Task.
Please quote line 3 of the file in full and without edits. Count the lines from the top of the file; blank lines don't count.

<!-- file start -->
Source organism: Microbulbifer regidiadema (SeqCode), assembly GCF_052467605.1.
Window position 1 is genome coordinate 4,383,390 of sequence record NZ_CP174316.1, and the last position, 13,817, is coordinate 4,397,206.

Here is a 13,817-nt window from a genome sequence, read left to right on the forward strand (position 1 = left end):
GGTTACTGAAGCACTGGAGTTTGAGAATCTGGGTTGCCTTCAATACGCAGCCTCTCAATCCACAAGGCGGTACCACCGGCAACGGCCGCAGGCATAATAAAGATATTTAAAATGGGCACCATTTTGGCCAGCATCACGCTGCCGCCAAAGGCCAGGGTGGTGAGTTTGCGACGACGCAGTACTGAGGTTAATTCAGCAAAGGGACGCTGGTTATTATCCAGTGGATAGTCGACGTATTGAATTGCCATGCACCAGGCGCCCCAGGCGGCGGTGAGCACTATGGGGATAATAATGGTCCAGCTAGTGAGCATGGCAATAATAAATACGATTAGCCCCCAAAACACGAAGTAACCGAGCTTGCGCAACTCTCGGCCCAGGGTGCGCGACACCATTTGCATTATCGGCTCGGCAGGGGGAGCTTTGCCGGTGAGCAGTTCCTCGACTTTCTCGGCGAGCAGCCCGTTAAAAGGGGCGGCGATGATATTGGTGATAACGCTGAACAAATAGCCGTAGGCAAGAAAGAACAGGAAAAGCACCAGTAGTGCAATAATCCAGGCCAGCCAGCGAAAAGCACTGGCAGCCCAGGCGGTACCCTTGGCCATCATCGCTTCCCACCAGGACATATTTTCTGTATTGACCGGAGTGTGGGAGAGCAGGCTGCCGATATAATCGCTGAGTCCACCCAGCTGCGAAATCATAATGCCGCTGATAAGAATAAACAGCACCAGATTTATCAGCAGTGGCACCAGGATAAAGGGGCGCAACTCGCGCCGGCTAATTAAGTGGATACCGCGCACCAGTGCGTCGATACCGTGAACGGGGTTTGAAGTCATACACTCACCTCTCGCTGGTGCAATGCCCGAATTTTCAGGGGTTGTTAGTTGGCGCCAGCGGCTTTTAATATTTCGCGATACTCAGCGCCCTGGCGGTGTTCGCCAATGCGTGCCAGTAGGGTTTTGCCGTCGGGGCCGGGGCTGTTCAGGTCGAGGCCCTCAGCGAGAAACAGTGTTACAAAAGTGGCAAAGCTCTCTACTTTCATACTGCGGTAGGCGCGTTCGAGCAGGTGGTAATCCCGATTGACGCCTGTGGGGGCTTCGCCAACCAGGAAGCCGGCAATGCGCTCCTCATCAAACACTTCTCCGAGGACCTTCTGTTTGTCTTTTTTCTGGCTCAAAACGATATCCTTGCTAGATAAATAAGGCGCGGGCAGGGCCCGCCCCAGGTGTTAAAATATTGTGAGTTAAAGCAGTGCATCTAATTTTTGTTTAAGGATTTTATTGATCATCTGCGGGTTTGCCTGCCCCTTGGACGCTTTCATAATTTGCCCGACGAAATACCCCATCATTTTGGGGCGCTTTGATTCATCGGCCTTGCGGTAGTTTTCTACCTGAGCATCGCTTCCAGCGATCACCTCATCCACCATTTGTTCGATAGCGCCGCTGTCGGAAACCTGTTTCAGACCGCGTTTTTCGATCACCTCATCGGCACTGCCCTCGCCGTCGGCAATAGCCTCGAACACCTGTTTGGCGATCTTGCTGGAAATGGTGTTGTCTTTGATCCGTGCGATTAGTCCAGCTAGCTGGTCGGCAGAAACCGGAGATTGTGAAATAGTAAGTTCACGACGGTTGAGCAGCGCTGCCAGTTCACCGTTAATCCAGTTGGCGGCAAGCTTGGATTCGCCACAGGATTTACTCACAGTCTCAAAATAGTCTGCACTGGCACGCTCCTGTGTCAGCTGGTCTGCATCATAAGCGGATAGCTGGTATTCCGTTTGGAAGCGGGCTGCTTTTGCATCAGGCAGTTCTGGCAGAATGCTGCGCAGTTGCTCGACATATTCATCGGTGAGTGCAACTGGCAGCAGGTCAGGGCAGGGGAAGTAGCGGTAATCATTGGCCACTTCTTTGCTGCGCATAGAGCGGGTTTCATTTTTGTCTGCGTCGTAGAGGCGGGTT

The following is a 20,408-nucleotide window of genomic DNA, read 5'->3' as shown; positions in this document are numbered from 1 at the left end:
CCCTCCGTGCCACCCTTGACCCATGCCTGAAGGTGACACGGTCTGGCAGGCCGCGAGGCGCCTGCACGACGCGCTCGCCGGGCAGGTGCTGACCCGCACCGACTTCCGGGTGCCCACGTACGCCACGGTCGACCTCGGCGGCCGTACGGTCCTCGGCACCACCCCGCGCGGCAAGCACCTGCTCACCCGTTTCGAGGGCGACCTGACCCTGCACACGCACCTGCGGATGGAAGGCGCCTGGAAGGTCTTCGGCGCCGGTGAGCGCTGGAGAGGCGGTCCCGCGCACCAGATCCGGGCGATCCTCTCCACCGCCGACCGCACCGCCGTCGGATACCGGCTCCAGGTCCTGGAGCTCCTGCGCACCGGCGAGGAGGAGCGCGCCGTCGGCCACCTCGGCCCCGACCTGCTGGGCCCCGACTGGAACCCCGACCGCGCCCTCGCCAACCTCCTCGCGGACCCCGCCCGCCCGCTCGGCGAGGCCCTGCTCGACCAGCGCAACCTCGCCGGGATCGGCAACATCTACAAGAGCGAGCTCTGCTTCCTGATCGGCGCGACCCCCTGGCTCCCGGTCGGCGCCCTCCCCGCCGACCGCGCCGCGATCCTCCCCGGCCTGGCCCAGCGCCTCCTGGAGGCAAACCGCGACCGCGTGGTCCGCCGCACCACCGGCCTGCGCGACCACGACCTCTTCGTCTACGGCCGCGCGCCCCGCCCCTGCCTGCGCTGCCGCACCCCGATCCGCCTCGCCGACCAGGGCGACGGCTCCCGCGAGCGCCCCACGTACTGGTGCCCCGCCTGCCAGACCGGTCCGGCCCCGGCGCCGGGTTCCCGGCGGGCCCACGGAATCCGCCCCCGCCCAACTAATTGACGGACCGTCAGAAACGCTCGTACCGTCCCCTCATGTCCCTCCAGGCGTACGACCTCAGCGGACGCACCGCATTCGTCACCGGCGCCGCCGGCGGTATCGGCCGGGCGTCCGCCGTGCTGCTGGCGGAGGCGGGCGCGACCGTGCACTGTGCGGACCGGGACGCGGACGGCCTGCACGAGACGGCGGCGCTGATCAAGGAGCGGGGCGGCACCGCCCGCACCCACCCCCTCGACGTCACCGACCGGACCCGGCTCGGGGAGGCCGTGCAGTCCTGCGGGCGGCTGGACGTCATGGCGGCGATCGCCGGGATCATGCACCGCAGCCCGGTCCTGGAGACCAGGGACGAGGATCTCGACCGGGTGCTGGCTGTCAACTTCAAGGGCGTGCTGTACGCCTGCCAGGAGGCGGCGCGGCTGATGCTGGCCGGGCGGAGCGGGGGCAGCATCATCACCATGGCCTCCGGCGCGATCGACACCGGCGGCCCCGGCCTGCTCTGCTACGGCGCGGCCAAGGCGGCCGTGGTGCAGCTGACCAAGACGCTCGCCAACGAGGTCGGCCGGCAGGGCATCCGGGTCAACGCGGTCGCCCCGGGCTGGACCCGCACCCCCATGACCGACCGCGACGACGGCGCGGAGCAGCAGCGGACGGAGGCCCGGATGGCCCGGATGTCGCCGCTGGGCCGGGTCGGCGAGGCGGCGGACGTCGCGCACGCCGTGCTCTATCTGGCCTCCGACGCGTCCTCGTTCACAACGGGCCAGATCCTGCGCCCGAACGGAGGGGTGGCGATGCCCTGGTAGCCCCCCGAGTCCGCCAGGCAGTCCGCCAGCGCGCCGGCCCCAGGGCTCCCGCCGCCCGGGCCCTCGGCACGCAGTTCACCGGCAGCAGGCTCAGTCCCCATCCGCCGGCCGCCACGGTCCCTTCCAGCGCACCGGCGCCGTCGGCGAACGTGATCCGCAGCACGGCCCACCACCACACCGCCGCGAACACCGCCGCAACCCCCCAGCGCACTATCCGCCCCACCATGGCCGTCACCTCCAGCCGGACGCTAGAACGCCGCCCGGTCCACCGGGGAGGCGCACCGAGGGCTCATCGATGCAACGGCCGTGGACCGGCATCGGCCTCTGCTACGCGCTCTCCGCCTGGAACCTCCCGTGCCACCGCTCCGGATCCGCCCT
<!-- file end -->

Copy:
Here is a 13,817-nt window from a genome sequence, read left to right on the forward strand (position 1 = left end):